Which team will Kyrie Irving play for in the 2019-2020 regular season?
Boston Celtics -- +105
New York Knicks -- +250
Brooklyn Nets -- +305
New Orleans Pelicans -- +1000
Field (any other team) -- +400
As expected, the Celtics are leading with the New York teams, the Knicks and Nets, behind. However, an interesting wrinkle are the Pelicans as the dark horse. They’ll have a few contracts coming off the books next season and could potentially become a player due to Anthony Davis. But, it’s a long shot for sure.
The odds are a bit surprising based on the summer of Kyrie Irving news and rumors that seems to suggest he already has one foot out the door. Vegas doesn’t seem to buying it all the way and for good reason; a majority of it is speculation. Let’s recap how this Irving rumor mill has gone down.
The Kyrie Irving summer of speculation
So, all the way back in May, Chris Mannix went on his podcast and speculated that the Celtics should be scared of losing Kyrie Irving because he heard that while in Cleveland Irving used to tell teammates how much he wanted to play in New York. Some digging shows that the New York Daily News reported that Irving wanted out of Cleveland and was considering firing his agent who wanted him to stay back in February of 2014. That was the season before LeBron James came. However, from that time to James’ return, Irving re-signed his current 5-year deal with the Cavs and was looking to build his own team, getting commitments from Gordon Hayward, Trevor Ariza, and Channing Frye according to David Griffin during his “Deals and Dunks” show on Sirius XM.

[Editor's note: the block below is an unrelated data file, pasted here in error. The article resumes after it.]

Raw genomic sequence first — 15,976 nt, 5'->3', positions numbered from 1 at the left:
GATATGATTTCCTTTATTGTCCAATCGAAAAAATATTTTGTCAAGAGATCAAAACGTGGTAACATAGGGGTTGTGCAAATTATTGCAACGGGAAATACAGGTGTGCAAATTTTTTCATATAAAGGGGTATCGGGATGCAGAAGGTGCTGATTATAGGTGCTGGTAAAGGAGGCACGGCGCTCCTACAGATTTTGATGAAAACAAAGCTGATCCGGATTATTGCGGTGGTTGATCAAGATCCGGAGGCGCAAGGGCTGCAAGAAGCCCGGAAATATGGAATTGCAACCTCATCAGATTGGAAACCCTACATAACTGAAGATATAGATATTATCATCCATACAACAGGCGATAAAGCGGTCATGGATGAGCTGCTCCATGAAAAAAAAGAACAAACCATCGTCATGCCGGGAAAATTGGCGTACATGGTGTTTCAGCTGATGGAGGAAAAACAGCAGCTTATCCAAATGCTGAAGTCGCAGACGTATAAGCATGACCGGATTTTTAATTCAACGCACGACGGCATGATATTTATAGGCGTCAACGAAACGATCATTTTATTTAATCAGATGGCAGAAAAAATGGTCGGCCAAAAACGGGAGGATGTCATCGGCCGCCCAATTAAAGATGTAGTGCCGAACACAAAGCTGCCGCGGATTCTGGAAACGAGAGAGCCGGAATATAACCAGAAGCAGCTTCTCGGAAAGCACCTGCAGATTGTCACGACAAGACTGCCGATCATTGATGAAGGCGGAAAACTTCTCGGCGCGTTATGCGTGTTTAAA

Then, James arrived, the plan Irving had to build the team around him vanished and the three-year rocky relationship between Irving and James ensued before Irving finally requested his trade. Irving went from having a team built around him to being a piece in King James’ puzzle, and he wanted a chance to maximize his talents.
When he requested his exit from Cleveland, Irving’s public list included the Spurs, Heat, Knicks, and Timberwolves. From there the misdirection and speculation went rampant. Pablo Torres “reported” that Irving wanted to “badly play for the Knicks” and then reporter Mitch Lawrence reported that Irving actually preferred to play for the Spurs with the Knicks as a “long shot.” Then, David Griffin made an appearance on The Jump and (accidentally) reported that Irving had the Celtics on his list of teams that he wanted to play for.